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Sample implementation of quicksort, mergesort and binary search in ruby
# Sample implementation of quicksort and mergesort in ruby
# Both algorithm sort in O(n * lg(n)) time
# Quicksort works inplace, where mergesort works in a new array
def quicksort(array, from=0, to=nil)
if to == nil
# Sort the whole array, by default
to = array.count - 1
end
if from >= to
# Done sorting
return
end
# Take a pivot value, at the far left
pivot = array[from]
# Min and Max pointers
min = from
max = to
# Current free slot
free = min
while min < max
if free == min # Evaluate array[max]
if array[max] <= pivot # Smaller than pivot, must move
array[free] = array[max]
min += 1
free = max
else
max -= 1
end
elsif free == max # Evaluate array[min]
if array[min] >= pivot # Bigger than pivot, must move
array[free] = array[min]
max -= 1
free = min
else
min += 1
end
else
raise "Inconsistent state"
end
end
array[free] = pivot
quicksort array, from, free - 1
quicksort array, free + 1, to
end
def mergesort(array)
if array.count <= 1
# Array of length 1 or less is always sorted
return array
end
# Apply "Divide & Conquer" strategy
# 1. Divide
mid = array.count / 2
part_a = mergesort array.slice(0, mid)
part_b = mergesort array.slice(mid, array.count - mid)
# 2. Conquer
array = []
offset_a = 0
offset_b = 0
while offset_a < part_a.count && offset_b < part_b.count
a = part_a[offset_a]
b = part_b[offset_b]
# Take the smallest of the two, and push it on our array
if a <= b
array << a
offset_a += 1
else
array << b
offset_b += 1
end
end
# There is at least one element left in either part_a or part_b (not both)
while offset_a < part_a.count
array << part_a[offset_a]
offset_a += 1
end
while offset_b < part_b.count
array << part_b[offset_b]
offset_b += 1
end
return array
end
# Search a sorted array in O(lg(n)) time
def binary_search(array, value, from=0, to=nil)
if to == nil
to = array.count - 1
end
mid = (from + to) / 2
if value < array[mid]
return binary_search array, value, from, mid - 1
elsif value > array[mid]
return binary_search array, value, mid + 1, to
else
return mid
end
end
a = [1, 2, 3, 4, 5, 6, 7, 8, 9, 10, 11, 12, 13, 14, 15].shuffle
# Quicksort operates inplace (i.e. in "a" itself)
# There's no need to reassign
quicksort a
puts "quicksort"
puts a
b = [1, 2, 3, 4, 5, 6, 7, 8, 9, 10, 11, 12, 13, 14, 15].shuffle
# Mergesort operates in new array
# So we need to reassign
b = mergesort b
puts "mergesort"
puts b
offset_3 = binary_search a, 3
puts "3 is at offset #{offset_3} in a"
offset_15 = binary_search b, 15
puts "15 is at offset #{offset_15} in b"
@cheeyeo

binary search gives stack level too deep errors

@excalq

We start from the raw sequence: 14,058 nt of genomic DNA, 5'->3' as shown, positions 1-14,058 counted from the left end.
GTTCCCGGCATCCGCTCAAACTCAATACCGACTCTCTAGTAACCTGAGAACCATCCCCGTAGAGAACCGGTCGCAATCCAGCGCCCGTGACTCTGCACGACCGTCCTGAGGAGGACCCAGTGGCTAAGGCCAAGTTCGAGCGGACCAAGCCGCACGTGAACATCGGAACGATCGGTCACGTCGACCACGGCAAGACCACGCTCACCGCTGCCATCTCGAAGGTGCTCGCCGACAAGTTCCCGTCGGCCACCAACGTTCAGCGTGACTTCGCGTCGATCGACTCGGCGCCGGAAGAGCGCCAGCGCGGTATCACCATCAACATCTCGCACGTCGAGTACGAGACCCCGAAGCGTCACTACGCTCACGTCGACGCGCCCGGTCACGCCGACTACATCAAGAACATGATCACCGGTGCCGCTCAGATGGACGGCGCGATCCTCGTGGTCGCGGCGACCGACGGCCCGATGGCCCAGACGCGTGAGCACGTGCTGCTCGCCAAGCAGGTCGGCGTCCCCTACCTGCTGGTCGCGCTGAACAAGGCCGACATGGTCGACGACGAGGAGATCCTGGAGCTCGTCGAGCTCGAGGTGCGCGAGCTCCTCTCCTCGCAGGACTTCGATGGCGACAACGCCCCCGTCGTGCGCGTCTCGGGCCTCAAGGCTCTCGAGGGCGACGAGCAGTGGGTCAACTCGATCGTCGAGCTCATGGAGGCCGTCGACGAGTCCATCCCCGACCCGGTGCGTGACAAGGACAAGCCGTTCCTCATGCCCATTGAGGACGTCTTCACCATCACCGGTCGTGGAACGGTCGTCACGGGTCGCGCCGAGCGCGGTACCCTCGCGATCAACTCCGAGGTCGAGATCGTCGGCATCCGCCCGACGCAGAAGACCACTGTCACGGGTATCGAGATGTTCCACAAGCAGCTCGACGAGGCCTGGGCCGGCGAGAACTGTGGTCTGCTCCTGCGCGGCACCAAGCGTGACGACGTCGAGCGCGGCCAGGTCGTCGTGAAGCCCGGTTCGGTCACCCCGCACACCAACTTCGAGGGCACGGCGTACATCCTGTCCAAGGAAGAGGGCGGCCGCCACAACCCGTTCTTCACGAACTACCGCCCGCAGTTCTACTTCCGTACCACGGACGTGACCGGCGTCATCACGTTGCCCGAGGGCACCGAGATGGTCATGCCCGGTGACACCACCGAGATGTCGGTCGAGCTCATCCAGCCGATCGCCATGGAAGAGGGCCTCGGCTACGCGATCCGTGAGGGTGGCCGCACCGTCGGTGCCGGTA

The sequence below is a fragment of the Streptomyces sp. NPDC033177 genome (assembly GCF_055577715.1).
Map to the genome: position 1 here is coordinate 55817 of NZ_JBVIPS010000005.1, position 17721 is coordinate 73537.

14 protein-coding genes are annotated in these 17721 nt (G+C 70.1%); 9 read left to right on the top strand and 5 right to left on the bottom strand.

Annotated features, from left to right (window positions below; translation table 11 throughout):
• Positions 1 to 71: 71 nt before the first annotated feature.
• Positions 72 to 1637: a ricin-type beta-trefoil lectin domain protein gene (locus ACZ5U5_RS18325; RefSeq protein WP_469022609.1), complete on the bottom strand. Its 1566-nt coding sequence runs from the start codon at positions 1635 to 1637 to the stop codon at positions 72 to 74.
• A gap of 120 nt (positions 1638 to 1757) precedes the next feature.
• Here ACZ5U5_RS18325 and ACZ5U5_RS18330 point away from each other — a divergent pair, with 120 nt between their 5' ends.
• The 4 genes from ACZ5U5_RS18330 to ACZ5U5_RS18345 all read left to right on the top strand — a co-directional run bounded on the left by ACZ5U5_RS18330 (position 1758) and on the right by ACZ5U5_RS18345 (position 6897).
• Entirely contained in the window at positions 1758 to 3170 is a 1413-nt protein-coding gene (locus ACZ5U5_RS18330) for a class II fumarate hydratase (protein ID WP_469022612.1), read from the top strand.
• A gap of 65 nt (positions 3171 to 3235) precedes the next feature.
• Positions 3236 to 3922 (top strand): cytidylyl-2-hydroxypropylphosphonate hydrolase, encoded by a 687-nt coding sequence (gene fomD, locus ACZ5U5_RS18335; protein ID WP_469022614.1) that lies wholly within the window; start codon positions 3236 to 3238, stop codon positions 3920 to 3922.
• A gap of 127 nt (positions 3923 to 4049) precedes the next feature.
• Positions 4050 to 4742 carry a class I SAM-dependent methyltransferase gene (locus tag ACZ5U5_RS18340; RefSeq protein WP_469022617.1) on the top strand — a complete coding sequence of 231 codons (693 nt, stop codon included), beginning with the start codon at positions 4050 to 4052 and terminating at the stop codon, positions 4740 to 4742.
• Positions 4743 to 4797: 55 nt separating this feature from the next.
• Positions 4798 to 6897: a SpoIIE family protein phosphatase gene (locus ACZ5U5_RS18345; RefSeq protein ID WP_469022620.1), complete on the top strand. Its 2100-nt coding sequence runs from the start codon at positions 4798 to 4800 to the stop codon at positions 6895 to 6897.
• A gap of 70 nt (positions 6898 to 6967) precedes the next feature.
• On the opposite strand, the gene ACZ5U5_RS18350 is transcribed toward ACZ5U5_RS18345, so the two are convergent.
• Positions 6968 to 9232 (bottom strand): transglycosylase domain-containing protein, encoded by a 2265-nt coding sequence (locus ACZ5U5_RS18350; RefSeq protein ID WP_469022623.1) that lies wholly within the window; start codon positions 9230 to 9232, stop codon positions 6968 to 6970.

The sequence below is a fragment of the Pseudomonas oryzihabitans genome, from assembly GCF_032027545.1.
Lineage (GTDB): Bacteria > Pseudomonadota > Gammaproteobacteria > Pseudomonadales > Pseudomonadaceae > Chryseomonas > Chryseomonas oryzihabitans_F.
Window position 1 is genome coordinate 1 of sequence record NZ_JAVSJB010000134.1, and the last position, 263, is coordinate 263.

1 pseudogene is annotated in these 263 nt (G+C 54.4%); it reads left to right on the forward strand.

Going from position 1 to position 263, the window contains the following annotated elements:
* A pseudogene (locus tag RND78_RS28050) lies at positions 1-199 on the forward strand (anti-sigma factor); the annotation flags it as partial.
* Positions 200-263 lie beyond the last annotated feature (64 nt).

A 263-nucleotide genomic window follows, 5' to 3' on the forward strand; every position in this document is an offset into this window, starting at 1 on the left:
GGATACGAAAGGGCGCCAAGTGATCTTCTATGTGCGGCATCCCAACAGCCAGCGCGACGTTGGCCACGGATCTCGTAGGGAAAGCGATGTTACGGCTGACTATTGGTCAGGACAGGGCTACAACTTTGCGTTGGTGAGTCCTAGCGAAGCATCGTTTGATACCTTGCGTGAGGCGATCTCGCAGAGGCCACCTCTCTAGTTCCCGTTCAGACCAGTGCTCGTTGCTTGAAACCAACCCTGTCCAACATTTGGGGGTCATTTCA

On line 13, you'll need to return array, unless you're purely doing an in-place sort on an existing array.
i.e. If you want to call quicksort([1,3,2,5,9,1]) and print an answer, return the sorted array.

@jademcgough

"Both algorithm sort in O(n * lg(n)) time"

Quicksort is actually O(n^2), though on average this is very rare if it's well implemented.

@Harryyan

it's good,

@knappe

As @zetsubo pointed out, your quicksort algorithm is by definition going to run in n^2 time for already sorted arrays:

In very early versions of quicksort, the leftmost element of the partition 
would often be chosen as the pivot element. Unfortunately, this causes 
worst-case behavior on already sorted arrays, which is a rather common 
use-case

http://en.wikipedia.org/wiki/Quicksort#Choice_of_pivot

@mathieujobin

line 65, are you sure about the array.count - mid ?
shouldn't part_b be the full second half ?

@mathieujobin

forget about my previous comment about line 65, I get it ...

@joaquinrulin

You need to add some return nil if from > to in the start of the binary search impl. Otherwise it will loop forever if the number is not in the array

@googya
def binary_search2( arr, t,from=0, to=nil)
  if to.nil?
    to = arr.size - 1
  end  
  return if from > to
  mid = (from + to ) / 2
  if arr[mid] > t
    binary_search2 arr, t, 0, mid - 1
  elsif arr[mid] < t
    binary_search2 arr, t, mid + 1, to
  else
    mid
  end
end
@leishman

iterative binary search:

def binary_search arr, key
  low = 0
  high = arr.length - 1
  while(high >= low) do
    mid = low  + (high - low) / 2
    if arr[mid] > key
      high = mid - 1
    elsif arr[mid] < key
      low = mid + 1
    else
      return mid
    end
  end
  return -1
end
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